Organizing gave me flexibility with taxes. Generally speaking, the options I had were the corporation structure, or the partnership/LLC structure. I elected the LLC/partnership, pass through structure which left me personally liable for any profits that the business made. This allowed me to offset business expenses— things like internet payments, home office expenses, etc.—against the amount of revenue generated by my freelance work.
In the end, I had more control over the taxable amount (i.e. profit). If I would have elected the corporation structure, the business would have paid the taxes on an ordinary basis, and the business would have withheld applicable taxes before any distributions were made to me personally. These only present two of the many more options out there, but the key is flexibility. Organizing immediately reduced my tax exposure, and allowed me to be more strategic with taxes.
Reason #2: Don’t Risk Your Personal Assets
From a legal liability perspective, the most obvious legal liability that freelancers are exposed to is contractual liability. It’s a little embarrassing to admit as a lawyer, but I signed every agreement put in front of me by clients, without any pushback in the beginning of my freelancing career.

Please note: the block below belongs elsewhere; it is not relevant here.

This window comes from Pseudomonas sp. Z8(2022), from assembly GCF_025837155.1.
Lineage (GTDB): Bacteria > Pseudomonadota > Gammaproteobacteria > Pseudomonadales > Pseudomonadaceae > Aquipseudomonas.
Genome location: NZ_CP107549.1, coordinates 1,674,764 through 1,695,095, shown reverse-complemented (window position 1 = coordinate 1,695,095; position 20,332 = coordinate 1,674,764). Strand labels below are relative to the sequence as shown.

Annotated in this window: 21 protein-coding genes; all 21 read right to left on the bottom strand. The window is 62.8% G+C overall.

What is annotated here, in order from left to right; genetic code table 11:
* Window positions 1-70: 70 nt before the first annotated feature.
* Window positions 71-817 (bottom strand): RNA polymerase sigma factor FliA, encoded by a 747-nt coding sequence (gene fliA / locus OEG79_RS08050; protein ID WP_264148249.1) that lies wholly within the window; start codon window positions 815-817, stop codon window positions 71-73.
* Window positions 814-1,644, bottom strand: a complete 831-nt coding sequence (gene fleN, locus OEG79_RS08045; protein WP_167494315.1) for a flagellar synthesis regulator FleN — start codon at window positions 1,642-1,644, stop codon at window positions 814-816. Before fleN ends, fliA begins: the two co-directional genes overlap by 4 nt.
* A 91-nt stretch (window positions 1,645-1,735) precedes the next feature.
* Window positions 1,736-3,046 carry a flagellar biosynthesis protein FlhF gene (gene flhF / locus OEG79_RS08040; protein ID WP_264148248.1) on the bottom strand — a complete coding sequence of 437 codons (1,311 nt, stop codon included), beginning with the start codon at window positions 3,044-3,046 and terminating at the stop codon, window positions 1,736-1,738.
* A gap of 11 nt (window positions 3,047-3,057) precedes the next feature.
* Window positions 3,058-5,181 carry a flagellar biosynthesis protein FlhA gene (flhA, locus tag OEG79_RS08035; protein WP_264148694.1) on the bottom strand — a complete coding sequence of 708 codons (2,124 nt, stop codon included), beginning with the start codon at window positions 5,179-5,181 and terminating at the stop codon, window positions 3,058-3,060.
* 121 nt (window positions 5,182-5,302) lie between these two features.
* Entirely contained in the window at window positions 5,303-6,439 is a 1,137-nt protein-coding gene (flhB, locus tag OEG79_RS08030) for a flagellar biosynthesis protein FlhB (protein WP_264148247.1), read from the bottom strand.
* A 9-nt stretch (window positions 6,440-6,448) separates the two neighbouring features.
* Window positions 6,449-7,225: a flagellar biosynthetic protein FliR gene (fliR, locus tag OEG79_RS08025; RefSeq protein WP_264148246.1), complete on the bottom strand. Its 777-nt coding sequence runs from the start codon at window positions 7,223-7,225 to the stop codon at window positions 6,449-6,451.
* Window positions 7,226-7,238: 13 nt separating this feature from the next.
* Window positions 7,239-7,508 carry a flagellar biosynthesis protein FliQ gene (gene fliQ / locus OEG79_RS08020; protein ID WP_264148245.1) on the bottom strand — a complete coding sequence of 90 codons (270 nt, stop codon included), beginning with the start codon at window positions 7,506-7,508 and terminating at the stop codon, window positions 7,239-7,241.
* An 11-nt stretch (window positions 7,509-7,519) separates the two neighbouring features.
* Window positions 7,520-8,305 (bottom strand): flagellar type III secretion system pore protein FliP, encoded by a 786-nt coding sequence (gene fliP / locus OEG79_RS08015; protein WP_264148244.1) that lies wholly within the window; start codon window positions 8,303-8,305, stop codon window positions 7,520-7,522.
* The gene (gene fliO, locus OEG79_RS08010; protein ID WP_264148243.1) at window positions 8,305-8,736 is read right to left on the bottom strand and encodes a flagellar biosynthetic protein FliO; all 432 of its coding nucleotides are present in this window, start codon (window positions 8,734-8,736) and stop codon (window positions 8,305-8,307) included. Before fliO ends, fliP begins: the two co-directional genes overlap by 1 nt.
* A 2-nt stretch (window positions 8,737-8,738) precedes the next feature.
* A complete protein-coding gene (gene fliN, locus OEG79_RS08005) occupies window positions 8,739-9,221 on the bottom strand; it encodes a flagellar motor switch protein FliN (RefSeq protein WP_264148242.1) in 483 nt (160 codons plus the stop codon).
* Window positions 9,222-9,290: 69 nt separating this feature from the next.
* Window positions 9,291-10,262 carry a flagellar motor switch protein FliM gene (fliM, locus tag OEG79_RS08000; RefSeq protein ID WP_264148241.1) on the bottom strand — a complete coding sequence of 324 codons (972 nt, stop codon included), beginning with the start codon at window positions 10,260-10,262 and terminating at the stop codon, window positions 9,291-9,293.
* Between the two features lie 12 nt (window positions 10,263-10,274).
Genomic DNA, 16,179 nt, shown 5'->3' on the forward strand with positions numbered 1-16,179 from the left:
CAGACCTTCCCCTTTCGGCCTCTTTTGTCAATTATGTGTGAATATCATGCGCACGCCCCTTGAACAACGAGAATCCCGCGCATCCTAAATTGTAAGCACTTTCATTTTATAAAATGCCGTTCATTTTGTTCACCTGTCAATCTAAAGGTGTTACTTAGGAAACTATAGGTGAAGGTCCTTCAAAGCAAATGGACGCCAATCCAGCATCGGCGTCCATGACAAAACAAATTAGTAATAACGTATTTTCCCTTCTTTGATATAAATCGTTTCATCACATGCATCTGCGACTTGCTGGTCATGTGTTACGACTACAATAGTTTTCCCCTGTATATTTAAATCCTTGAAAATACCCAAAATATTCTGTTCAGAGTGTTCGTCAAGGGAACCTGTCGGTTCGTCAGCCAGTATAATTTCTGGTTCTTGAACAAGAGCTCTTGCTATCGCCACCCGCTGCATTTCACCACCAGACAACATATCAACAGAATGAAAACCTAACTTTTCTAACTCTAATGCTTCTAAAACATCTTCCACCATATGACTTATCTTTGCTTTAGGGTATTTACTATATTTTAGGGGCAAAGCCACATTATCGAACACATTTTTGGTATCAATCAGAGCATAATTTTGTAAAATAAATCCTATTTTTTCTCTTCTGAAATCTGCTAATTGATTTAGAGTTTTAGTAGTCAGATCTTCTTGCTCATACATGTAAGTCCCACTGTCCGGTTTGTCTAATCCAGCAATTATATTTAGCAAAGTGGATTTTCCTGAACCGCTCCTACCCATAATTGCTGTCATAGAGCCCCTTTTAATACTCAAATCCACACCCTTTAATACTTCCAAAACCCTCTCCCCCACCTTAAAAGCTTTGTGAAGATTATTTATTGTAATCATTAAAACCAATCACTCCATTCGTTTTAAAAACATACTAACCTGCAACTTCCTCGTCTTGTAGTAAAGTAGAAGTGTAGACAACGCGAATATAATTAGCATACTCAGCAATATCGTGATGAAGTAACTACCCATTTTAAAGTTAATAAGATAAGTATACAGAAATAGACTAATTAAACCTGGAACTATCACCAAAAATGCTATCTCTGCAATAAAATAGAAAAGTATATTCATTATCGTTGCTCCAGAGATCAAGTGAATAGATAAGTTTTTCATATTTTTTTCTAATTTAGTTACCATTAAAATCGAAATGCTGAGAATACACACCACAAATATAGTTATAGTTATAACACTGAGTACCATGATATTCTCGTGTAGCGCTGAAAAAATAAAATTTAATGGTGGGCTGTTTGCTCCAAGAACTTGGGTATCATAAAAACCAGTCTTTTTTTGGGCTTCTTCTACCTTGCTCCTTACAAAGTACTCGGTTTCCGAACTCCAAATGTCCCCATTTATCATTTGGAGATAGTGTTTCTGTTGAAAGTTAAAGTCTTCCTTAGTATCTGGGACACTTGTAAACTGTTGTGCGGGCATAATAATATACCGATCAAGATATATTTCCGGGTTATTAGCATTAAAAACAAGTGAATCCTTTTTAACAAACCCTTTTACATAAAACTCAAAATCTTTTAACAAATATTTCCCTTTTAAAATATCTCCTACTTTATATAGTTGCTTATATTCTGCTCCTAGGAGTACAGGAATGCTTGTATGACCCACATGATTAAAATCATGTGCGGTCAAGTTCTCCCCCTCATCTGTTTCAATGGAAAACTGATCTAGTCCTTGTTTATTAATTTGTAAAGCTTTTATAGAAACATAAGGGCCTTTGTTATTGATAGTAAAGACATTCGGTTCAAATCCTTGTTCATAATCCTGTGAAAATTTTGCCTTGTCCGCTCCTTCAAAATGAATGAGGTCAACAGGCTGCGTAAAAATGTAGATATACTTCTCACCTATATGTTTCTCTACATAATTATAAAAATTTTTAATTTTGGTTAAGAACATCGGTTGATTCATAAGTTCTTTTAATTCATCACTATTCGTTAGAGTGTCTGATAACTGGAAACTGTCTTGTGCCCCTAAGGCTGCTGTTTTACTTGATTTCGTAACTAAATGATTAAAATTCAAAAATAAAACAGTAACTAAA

If I’m honest, not much has changed as far as pushback goes, but I’m more personally protected now by an LLC. The reality of most client-freelancer relationships is that the freelancer generally has no leverage. The client is often a company, with a contract system in place, choosing from a seemingly endless pool of freelancers. From a negotiation standpoint, the freelancer isn’t going to win any serious battles.
This has certainly been my experience, and most of the time, I’ve had no choice but to sign boilerplate agreements that strongly favor my clients. But that doesn’t mean I can’t protect myself.